Which Joe gave his name to ‘sloppy joes’? We look at five interesting sandwiches and their lexical origins.
Said on being introduced to someone.‘“This is my wife.” “Pleased to meet you.”’
- ‘I'm very pleased to meet you at last, after all the wonderful things I've heard about you from your father.’
- ‘Brian immediately turned and politely introduced himself: ‘I'm very pleased to meet you, Mr. Kirby.’’
- ‘He paid for the coffee and said pleased to meet you and was talking to himself on the way out.’
- ‘And Lawrence Zeiger said, I'm pleased to meet you.’
- ‘She said, ‘I'm very pleased to meet you, Mr. Raines.’’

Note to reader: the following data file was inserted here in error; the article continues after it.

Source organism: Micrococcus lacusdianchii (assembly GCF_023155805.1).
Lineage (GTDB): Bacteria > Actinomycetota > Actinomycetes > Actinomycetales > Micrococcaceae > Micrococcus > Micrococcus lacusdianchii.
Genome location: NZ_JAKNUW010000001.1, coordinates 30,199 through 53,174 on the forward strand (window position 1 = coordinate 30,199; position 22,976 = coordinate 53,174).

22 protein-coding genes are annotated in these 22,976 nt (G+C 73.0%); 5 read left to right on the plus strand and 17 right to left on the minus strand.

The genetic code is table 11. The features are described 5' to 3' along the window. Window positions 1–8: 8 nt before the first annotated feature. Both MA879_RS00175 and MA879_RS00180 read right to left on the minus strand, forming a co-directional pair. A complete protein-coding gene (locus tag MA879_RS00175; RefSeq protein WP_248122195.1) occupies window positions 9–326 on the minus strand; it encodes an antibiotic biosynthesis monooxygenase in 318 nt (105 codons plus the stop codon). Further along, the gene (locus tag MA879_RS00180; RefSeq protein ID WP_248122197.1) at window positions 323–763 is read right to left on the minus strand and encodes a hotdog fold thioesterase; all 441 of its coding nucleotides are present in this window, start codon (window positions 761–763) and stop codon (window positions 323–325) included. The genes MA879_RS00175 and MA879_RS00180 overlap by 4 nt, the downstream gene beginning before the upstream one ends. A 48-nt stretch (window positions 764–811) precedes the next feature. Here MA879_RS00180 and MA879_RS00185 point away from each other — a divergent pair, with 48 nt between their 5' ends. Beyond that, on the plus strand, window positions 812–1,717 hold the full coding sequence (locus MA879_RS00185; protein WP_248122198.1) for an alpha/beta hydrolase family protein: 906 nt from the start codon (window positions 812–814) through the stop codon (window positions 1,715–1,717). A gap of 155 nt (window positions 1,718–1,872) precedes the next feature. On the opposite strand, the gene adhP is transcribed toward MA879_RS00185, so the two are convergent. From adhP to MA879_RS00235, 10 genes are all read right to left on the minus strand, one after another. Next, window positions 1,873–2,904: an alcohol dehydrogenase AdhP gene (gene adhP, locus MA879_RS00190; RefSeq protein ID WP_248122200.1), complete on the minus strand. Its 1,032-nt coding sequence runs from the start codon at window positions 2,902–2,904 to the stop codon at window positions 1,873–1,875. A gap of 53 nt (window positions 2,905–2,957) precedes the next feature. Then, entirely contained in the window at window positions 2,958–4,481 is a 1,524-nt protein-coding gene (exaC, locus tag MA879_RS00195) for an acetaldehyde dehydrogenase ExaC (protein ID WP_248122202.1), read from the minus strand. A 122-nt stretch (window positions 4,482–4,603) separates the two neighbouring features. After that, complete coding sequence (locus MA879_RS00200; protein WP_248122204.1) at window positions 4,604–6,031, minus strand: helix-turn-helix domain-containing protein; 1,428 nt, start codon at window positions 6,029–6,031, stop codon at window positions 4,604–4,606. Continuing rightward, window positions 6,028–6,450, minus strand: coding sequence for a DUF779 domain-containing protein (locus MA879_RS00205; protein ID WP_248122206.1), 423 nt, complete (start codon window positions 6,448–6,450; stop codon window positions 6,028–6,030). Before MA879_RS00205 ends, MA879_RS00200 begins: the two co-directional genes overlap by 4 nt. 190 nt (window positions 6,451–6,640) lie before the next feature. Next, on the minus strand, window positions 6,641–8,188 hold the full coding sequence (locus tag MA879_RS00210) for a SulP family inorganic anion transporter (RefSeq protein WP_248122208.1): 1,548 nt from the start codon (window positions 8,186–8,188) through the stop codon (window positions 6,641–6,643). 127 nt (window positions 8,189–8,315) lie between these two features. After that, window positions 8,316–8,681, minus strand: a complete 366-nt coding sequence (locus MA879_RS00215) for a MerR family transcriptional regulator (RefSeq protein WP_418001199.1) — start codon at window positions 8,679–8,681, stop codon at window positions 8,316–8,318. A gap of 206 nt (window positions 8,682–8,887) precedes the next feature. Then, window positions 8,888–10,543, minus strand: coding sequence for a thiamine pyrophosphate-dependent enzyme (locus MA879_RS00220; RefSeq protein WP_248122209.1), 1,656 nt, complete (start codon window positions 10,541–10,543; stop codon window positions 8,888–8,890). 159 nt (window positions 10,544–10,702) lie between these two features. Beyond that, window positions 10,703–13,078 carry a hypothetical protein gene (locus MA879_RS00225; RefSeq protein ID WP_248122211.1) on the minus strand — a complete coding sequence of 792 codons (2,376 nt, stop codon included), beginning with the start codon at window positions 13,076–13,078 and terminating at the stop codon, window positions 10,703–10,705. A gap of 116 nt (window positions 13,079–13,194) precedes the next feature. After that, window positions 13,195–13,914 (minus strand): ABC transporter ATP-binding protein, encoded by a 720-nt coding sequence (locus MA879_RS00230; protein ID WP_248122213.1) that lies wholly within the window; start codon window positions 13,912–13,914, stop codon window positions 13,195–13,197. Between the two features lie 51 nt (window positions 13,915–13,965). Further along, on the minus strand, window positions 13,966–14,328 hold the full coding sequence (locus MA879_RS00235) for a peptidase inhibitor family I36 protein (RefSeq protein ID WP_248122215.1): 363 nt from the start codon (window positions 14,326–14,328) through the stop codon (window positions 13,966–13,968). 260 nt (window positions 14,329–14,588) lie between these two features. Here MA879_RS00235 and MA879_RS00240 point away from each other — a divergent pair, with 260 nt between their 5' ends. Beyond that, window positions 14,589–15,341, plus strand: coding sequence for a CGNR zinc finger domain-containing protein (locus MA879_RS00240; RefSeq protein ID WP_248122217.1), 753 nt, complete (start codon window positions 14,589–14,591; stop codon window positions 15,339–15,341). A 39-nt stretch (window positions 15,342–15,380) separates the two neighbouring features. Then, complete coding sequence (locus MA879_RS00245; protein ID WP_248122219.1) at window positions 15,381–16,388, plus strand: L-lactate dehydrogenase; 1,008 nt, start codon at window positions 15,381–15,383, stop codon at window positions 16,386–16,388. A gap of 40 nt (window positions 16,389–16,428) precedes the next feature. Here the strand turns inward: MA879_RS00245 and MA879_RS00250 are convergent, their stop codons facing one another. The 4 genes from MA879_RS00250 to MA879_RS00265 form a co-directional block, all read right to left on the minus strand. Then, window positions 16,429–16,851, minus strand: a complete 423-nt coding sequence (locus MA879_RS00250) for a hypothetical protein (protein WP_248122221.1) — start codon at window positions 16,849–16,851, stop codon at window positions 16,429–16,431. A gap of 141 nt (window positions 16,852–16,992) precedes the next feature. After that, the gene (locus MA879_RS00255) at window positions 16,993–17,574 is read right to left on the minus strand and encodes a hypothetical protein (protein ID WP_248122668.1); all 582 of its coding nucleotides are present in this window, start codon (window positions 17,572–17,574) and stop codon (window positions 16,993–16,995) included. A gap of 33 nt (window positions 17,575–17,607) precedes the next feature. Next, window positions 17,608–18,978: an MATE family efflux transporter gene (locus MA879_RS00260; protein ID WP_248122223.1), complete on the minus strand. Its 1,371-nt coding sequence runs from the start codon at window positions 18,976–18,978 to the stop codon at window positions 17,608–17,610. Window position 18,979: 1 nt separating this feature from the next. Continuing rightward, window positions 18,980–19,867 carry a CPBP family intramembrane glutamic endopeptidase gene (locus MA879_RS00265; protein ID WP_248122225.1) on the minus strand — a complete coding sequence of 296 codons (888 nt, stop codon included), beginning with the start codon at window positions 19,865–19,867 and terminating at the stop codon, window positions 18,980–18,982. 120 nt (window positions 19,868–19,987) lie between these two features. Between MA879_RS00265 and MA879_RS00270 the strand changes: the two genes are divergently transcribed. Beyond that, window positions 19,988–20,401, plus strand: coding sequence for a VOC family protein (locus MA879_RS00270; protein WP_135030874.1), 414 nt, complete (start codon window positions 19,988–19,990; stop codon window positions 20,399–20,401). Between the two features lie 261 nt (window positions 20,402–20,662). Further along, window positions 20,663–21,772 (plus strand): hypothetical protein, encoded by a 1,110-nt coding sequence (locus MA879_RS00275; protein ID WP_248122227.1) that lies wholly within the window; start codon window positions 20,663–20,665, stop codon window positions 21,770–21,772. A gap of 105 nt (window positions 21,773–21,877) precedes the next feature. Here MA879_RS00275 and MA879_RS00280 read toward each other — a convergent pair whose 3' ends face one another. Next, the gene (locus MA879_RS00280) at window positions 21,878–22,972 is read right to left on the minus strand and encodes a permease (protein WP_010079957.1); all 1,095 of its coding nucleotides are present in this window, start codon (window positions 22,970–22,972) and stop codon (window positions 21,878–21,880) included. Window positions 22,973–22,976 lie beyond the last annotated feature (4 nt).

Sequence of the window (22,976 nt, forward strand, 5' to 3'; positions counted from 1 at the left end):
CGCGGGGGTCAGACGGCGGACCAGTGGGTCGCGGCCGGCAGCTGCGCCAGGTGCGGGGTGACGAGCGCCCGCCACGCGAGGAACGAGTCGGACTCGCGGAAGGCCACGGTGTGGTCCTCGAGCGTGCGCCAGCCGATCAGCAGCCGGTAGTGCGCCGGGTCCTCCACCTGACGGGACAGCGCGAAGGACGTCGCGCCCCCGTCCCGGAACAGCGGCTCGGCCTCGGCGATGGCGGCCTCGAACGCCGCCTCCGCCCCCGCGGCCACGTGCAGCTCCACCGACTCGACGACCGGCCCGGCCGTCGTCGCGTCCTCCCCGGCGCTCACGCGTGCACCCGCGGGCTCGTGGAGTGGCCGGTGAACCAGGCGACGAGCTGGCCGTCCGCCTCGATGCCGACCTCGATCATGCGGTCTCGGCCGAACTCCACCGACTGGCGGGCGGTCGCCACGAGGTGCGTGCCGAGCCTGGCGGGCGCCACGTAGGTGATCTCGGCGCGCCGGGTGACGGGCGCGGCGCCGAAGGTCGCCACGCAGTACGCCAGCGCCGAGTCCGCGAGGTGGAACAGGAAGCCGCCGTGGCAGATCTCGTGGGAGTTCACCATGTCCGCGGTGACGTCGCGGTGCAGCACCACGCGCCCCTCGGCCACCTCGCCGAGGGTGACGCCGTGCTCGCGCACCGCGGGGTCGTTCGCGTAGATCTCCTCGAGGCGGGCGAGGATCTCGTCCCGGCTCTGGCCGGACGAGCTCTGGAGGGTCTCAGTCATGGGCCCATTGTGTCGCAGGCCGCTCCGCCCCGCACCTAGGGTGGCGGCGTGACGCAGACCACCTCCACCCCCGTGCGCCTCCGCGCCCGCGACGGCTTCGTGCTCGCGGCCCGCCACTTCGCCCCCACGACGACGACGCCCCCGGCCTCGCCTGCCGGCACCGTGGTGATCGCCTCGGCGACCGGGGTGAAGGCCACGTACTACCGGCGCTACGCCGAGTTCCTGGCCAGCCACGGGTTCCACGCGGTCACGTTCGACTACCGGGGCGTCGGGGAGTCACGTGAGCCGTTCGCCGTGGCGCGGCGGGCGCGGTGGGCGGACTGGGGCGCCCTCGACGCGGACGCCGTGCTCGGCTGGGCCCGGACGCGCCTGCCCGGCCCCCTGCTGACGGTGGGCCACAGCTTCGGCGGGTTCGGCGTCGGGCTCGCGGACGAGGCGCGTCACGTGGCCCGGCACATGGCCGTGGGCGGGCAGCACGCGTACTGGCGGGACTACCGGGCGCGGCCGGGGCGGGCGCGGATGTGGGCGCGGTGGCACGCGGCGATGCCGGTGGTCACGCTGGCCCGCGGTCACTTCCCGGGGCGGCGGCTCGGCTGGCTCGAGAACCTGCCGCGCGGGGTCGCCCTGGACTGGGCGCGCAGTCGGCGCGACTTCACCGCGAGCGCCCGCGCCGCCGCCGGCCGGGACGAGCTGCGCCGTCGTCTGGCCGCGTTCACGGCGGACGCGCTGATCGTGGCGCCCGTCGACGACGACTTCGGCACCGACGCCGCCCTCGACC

- ‘I wanted to say ‘I'm pleased to meet you, I'm from England, where are you from?’’
- ‘Thank you Samantha and pleased to meet you too.’
- ‘Look, I'm pleased to meet you and all that, but you didn't answer my question.’
- ‘Her voice was warm and welcoming, despite her earlier misgivings: ‘We're pleased to meet you, Professor.’’
- ‘I apologize for my error, Mrs. Johnson, and I am very pleased to meet you.’
We take a look at several popular, though confusing, punctuation marks.
From Afghanistan to Zimbabwe, discover surprising and intriguing language facts from around the globe.
The definitions of ‘buddy’ and ‘bro’ in the OED have recently been revised. We explore their history and increase in popularity.